Anthony's Story continued
1912 - 1919
1919 - 1939
1939 - 1940
1941 - 1945
1945 - 1946
1946 - 1951
Reflections on Brooke Rule
1951 - 1970
1970 - present
Visiting Sarawak 1983 &1991
Reflecting on Brooke Rule
Looking back on the lives and impact of the first two Rajahs and on the birth and evolution of the state of Sarawak, one could say that the first Rajah was an idealistic adventurer and visionary who founded a new country, while the second consolidated and expanded the societal structures of the first.
Before he became known as the first "White Rajah of Sarawak" in 1841, James Brooke was a British subject who sought to see British influence extended to the Eastern Archipelago where the Dutch had already established themselves in Indonesia and Indonesian Borneo.
His Highness, Sir James Brooke,KCB, first Rajah of Sarawak, as a young man
Although officially unresponsive to the aims of James Brooke, Britain did not interfere when the Sultan of Brunei granted the rebellious province of Sarawak to James in return for the settlement that he and a handful of English friends helped to bring to the region. Thereafter, until his death in 1868, he extended his rulership to neighouring districts, which became united under his relatively enlightened administration.
Sir James Brooke spent his last years in relative poverty in retirement at Burrator House, Sheepstor, Devon. Upon his death in 1868 he was buried in the local Parish Church of Saint Leonard, where also lie his successors to the Raj.
Burrator House, Sheepstor, Devon
Saint Leonard Church, Sheepstor, Devon
A stain glass window from St. Leonard Church, commemorating ' all those who gave their lives for Sarawak during the war 1941-1945'
James's nephew and successor, Rajah Charles, lacked the lightheartedness and enthusiasm of his uncle, and was essentially in contrast a disciplinarian. During his 40 year rule he not only consolidated but also extended Brooke rule still more widely. His ambition was such that he wanted to see the whole of northwest Borneo come under Brooke rule. It was only when it became clear that Charles's eyes were on Brunei itself that Britain, in September 1888, intervened and signed a Treaty of Protection preserving both Brunei and Sarawak as independent States.
Charles's authoritative demeanour was no doubt heightened by a glass eye which replaced one of his own, lost while out hunting. With its intense stare the inept replacement had, it is said, a unique disciplinary impact of its own on any government officials who had incurred Charles's displeasure.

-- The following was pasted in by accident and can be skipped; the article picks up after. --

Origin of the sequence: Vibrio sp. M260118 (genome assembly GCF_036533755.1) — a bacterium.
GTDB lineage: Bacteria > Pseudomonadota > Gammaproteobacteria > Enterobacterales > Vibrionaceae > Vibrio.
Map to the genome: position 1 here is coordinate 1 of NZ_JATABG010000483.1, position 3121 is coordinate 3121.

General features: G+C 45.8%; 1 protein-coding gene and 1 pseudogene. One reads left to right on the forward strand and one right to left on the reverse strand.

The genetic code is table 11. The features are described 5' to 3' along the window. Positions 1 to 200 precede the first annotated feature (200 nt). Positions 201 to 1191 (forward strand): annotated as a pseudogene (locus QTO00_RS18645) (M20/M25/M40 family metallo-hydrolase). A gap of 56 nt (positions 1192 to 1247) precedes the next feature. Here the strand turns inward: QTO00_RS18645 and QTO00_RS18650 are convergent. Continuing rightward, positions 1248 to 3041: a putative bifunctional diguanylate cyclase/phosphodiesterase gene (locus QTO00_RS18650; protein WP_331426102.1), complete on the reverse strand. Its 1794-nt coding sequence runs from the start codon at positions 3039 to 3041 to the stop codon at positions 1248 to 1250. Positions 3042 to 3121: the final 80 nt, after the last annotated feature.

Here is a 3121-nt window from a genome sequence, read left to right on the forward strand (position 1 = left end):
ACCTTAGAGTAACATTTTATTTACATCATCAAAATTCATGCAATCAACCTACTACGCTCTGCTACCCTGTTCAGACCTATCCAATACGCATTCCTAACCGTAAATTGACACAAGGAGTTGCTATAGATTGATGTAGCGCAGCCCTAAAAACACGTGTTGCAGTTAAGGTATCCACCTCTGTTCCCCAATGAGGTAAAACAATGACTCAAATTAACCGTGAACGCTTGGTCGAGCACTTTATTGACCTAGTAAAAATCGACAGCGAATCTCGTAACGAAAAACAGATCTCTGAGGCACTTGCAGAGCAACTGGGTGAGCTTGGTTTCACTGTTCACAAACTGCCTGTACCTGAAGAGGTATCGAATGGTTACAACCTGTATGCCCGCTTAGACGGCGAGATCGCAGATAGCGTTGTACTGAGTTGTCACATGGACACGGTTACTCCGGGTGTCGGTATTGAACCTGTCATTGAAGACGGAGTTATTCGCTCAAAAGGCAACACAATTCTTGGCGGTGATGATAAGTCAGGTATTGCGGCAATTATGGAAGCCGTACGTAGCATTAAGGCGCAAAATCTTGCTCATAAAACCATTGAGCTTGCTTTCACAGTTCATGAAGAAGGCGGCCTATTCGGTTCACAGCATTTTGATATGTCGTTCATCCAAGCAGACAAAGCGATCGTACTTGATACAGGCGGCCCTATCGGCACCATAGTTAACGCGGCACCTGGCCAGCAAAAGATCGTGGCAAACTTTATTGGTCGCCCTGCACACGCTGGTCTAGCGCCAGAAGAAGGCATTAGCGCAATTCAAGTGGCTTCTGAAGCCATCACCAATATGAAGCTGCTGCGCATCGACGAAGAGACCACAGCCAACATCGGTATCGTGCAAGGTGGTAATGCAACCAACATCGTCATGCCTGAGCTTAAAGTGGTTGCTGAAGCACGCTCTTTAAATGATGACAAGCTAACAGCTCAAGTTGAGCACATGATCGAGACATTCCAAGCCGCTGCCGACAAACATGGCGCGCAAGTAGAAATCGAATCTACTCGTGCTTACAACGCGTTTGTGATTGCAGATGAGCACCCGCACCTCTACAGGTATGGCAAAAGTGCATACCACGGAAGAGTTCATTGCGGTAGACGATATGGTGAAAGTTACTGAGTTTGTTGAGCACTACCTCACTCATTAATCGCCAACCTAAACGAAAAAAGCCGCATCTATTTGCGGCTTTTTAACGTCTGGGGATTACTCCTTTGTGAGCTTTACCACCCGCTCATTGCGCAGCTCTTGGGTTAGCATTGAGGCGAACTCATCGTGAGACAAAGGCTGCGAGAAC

Rajah Charles had deep love for Sarawak and all its peoples, and this was no more evident than in his appeal to the peoples of Sarawak , expressing his deep concern for their future:
"I beg that you will listen to what I have to say, that you will recollect my words, and endeavour to call them to mind when I am no longer with you. I will make known of what is in my mind to my successor, but I can only be responsible during this my life time.
I have lived in this country now for 60 years, and for the greater part of that time as Rajah. I know that I feel as you do in every way regarding the present and future for the existence and welfare of the inhabitants. I think after so long a period you will allow me to open my mouth and give my opinion truthfully.
Has it ever occurred to you that after my time out here others may appear with soft and smiling countenances to deprive you of what is solemnly your right, and that is the very land on which you live.
This land is your inheritance on which your flesh and blood exists, the source of your income, the food even of your mouths.
If this is once lost to you, no amount of money could recover it. That is why the cultivation of your own land by yourselves or by those that live in the country is important to you now.
Cultivation by strangers, by those who might carry the value of their products out of the country to enrich their shareholders- such products should be realized by your own industries and for your own benefits.
Unless you follow this advice you will lose your birthrights, which will be taken from you by strangers and speculators who will in their turn become masters and owners, whilst you yourselves, you people of the soil, will be thrown aside, and become nothing but coolies and outcasts of the island".
Vyner became Rajah in 1917. He was blessed by the steadying compassionate and constructive influence of his younger brother Bertram, the Tuan Muda, in their joint rulership of the country. According to the historian Bob Reece, Bertram alone "would have made an excellent Rajah".
Vyner, although affectionately regarded by his subjects on account of his intimate knowledge of their languages and customs, contributed little of a positive nature during his life that had a favourable impact on the country. He gradually lost both faith and interest in the continuation of the Raj and this, combined with financial problems due to the lifestyle chosen by himself as well as the Ranee and his three daughters, contributed to his decision making with regard to Sarawak affairs. Vyner died in 1983, two years before Bertram.